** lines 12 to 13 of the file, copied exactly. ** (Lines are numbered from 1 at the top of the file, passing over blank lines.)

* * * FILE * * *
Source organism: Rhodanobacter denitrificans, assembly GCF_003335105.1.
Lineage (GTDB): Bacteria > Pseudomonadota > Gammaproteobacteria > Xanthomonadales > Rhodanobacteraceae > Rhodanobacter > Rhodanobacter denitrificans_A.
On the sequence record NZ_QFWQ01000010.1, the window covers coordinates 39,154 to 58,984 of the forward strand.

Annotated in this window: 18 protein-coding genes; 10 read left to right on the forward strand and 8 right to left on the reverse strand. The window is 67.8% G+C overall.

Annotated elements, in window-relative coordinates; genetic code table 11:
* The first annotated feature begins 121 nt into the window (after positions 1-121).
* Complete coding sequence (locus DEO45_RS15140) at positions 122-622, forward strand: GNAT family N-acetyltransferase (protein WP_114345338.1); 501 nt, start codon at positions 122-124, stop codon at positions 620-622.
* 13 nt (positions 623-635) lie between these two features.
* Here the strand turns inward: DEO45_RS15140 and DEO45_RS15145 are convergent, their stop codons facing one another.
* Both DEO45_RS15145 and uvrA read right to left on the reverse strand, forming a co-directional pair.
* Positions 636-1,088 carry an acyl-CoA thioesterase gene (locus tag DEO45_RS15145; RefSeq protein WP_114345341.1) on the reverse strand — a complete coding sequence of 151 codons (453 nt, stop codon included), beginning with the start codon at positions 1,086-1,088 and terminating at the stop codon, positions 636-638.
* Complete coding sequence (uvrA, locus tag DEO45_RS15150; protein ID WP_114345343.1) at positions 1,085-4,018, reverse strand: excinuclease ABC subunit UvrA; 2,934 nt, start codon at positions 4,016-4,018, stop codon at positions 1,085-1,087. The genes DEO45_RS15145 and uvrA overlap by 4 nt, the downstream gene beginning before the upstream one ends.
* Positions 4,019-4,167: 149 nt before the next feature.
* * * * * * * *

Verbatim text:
* Complete coding sequence (uvrA, locus tag DEO45_RS15150; protein ID WP_114345343.1) at positions 1,085-4,018, reverse strand: excinuclease ABC subunit UvrA; 2,934 nt, start codon at positions 4,016-4,018, stop codon at positions 1,085-1,087. The genes DEO45_RS15145 and uvrA overlap by 4 nt, the downstream gene beginning before the upstream one ends.
* Positions 4,019-4,167: 149 nt before the next feature.